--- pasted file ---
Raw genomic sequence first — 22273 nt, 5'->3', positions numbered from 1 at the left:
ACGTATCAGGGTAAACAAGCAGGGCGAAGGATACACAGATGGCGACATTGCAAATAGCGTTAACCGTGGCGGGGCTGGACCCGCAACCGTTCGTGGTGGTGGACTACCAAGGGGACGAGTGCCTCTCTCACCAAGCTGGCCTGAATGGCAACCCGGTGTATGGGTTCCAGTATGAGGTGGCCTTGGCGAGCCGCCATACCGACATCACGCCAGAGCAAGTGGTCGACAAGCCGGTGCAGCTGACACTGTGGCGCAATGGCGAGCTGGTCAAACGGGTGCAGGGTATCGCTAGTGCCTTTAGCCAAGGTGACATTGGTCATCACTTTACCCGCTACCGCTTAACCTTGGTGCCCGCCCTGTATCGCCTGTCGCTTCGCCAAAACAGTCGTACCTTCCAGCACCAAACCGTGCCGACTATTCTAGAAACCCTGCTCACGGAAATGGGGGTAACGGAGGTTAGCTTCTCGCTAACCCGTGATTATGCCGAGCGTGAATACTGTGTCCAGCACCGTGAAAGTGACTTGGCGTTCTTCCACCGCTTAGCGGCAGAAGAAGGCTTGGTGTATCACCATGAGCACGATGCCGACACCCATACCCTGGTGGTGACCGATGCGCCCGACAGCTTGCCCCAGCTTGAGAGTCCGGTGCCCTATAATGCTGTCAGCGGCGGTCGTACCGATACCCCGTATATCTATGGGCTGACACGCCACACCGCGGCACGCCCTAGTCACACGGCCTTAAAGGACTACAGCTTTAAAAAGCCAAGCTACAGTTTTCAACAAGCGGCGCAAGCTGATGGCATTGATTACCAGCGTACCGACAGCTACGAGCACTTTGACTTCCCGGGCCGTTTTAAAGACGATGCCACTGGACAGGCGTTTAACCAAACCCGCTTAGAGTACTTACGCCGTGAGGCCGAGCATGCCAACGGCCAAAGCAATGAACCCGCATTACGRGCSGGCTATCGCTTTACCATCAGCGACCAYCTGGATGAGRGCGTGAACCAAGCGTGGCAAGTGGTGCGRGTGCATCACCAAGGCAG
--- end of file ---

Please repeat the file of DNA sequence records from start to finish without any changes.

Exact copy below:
Raw genomic sequence first — 22273 nt, 5'->3', positions numbered from 1 at the left:
ACGTATCAGGGTAAACAAGCAGGGCGAAGGATACACAGATGGCGACATTGCAAATAGCGTTAACCGTGGCGGGGCTGGACCCGCAACCGTTCGTGGTGGTGGACTACCAAGGGGACGAGTGCCTCTCTCACCAAGCTGGCCTGAATGGCAACCCGGTGTATGGGTTCCAGTATGAGGTGGCCTTGGCGAGCCGCCATACCGACATCACGCCAGAGCAAGTGGTCGACAAGCCGGTGCAGCTGACACTGTGGCGCAATGGCGAGCTGGTCAAACGGGTGCAGGGTATCGCTAGTGCCTTTAGCCAAGGTGACATTGGTCATCACTTTACCCGCTACCGCTTAACCTTGGTGCCCGCCCTGTATCGCCTGTCGCTTCGCCAAAACAGTCGTACCTTCCAGCACCAAACCGTGCCGACTATTCTAGAAACCCTGCTCACGGAAATGGGGGTAACGGAGGTTAGCTTCTCGCTAACCCGTGATTATGCCGAGCGTGAATACTGTGTCCAGCACCGTGAAAGTGACTTGGCGTTCTTCCACCGCTTAGCGGCAGAAGAAGGCTTGGTGTATCACCATGAGCACGATGCCGACACCCATACCCTGGTGGTGACCGATGCGCCCGACAGCTTGCCCCAGCTTGAGAGTCCGGTGCCCTATAATGCTGTCAGCGGCGGTCGTACCGATACCCCGTATATCTATGGGCTGACACGCCACACCGCGGCACGCCCTAGTCACACGGCCTTAAAGGACTACAGCTTTAAAAAGCCAAGCTACAGTTTTCAACAAGCGGCGCAAGCTGATGGCATTGATTACCAGCGTACCGACAGCTACGAGCACTTTGACTTCCCGGGCCGTTTTAAAGACGATGCCACTGGACAGGCGTTTAACCAAACCCGCTTAGAGTACTTACGCCGTGAGGCCGAGCATGCCAACGGCCAAAGCAATGAACCCGCATTACGRGCSGGCTATCGCTTTACCATCAGCGACCAYCTGGATGAGRGCGTGAACCAAGCGTGGCAAGTGGTGCGRGTGCATCACCAAGGCAG